Monday, February 27, 2012
My family has been looking forward to today for a long time. I remember being at my oncologist office last September and listening to him lay out my treatment plan. While he spoke, my mind did the math and I realized that we were looking at 5 months of chemotherapy. With God’s grace and the love, support, and generosity of so many friends and family, today WE can celebrate the completion of the final treatment injection.
So, this is what today looked like:
6:30 am: Opened my eyes to see this one lonely little chain loop hanging to my Chemo Countdown sign.
7:00 am: Got up, dressed, and ready for the day. Put on my special “COURAGE” bracelet that my friend Jackie, who is a recent breast cancer survivor, gave me. I wear this every day. Here is a better look at the ‘poison lines’ that have decorated my fingernails. Kinda cool really.
8:15 am: Our friend and Eric’s boss’s wife, Monica arrived to watch the kids. We left to go to the hospital so that I could have my blood tested.
9:30 am: Enjoyed breakfast at Mr. Perry’s Coffee Shop. Eric and I have gone there before every treatment for a breakfast date. Our waiter Chester, an older gentleman who is as much a ‘landmark’ as the dive… I mean diner is, was excited along with us that this was the last treatment. We will miss seeing him… but that’s okay.
10:30 am: We returned to the hospital for the chemotherapy treatment. Here I am, thrilled to be hooked up to the drip line one last time:
This is a little gift I brought to the nurses as a thank you. I considered baking something… but why do that when Girl Scout cookies have the power to make people crazy happy.
This my thank you note to them:
12:00 pm: My machine started beeping, waking me from my sleep. Treatment complete! Several nurses came over to offer hugs and agree with me that they too hope we never see each other again. Or if we do, it can be at the mall or grocery store or somewhere less cancer related.
12:30ish: Got home to this sign in our front yard:
And opened the door to a surprise visit from this group of incredible friends from our church:
They toasted me with:
And then laid hands on me and prayed for a complete healing.
After the gang left, Nathan and I went upstairs and my boy had the honor of removing the last and final chain loop. Yahoo!
Oh, and my sweet husband got me this beautiful arrangement:
And then, as if this hadn’t already been a great day, our friends the Kapika’s delivered dinner and celebratory fixings to make Leatherby’s Black and Tan sundaes. Which, if you remember, in September this journey began with a Black and Tan… so this is perfect!
So what now?
Well, I will lie around and enjoy the effects of this last treatment for the next week or so. I have an appointment in a couple weeks with my oncologist to get the details on what follow-up and future scan/screenings will look like. I have the month of March to rest and get back on my feet. Then in early April, I will start radiation therapy. I will go daily (Mon-Fri) for 6 weeks, putting us in mid-May by the time we can actually say treatment is completely finished.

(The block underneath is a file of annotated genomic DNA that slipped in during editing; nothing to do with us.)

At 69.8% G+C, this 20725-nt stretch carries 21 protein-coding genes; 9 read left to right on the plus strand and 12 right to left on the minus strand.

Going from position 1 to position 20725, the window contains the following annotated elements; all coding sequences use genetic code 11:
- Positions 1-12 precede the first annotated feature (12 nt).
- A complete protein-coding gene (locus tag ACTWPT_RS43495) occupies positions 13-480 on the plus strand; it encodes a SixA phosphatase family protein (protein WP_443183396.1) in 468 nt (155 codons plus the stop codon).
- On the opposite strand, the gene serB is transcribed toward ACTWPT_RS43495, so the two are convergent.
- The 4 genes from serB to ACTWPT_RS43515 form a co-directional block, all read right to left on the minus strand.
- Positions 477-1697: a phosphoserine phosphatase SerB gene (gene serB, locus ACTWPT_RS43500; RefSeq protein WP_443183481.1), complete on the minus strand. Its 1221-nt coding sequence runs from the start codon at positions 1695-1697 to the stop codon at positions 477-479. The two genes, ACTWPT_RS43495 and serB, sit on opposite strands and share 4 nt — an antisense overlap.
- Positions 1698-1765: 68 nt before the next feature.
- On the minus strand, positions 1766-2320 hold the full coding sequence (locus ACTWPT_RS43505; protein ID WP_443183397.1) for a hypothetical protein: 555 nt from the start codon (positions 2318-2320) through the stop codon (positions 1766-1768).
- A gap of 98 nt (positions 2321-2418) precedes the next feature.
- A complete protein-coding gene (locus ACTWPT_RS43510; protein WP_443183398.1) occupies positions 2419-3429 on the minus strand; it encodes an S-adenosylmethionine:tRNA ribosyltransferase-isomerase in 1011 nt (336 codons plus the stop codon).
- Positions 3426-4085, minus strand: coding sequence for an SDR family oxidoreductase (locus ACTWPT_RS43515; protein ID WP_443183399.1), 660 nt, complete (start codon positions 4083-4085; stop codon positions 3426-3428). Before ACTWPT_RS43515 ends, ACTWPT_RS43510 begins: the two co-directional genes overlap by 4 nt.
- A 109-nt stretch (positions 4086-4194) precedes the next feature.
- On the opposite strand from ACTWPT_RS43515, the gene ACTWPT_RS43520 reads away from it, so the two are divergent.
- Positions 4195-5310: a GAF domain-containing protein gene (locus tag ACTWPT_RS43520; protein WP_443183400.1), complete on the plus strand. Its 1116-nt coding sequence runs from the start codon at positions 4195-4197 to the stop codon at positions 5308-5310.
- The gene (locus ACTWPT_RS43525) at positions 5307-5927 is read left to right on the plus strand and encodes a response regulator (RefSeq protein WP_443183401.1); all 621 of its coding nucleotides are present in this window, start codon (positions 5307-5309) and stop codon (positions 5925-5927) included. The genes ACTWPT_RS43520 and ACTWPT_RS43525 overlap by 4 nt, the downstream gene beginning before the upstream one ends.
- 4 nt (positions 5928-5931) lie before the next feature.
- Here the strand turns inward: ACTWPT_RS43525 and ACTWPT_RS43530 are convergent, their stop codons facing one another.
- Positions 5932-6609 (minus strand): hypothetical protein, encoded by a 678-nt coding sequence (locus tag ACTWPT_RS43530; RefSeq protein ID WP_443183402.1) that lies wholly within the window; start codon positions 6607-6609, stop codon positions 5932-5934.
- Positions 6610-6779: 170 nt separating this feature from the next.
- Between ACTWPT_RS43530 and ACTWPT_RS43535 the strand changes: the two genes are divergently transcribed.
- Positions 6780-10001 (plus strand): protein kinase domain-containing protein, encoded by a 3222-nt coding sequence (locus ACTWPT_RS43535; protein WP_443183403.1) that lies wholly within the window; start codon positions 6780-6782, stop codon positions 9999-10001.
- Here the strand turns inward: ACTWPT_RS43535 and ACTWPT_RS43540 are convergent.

Several people have asked me how I plan to celebrate. Well, I am making plans to get a few items from my bucket list taken care of this summer. (Alternatively, as my friend Claire corrected me, my “LIFE LIST.”) Just to be clear, I am not doin these things now because I am afraid that I am going to die and I need to get stuff done in a rush. I am doing them because there is no time like now than to start living!
One of my favorite verses is Ecclesiastes 8:15 (GNT):
"So I am convinced that we should enjoy ourselves,
because the only pleasure we have in this life is eating and drinking and enjoying ourselves.
We can at least do this as we labor during the life that God has given us in this world."
There it is, a Biblical encouragement to enjoy life! I already have the herb seeds planted, have a group of friends that want to fly in a hot air balloon with me, 2 different friends offering to help make the Yosemite dream come true, and Eric and I are talking about how to go deep sea fishing this summer. I haven’t set it in stone yet, but eating the perfect peach is coming together in my brain. That one is gonna take an extended family effort including blow-up rafts, a picnic lunch, and lots of cousins and their little kids experiencing a secret place we used to go as a family when I was younger. It is a place in my memory that I have gone to many times in moments of stress and despair. Let’s call it my “happy place”. This magical location that will make for “perfect peach eating” is a quiet peaceful crater lake in Lassen National Forest called Silver Lake. During the summer, it is gorgeous and you feel like you are swimming on a mirror. Anyways, one day this summer, I’ll be eating a peach while chillin’ in a raft, taking in the mightiness of the pines and the soaking in the reflection of the most perfect place on earth. Yep, that’s my plan.
Here is a picture of Silver Lake (this pic doesn’t begin to serve Silver Lake justice… look for my pics in late August and I'll try to capture the beauty.):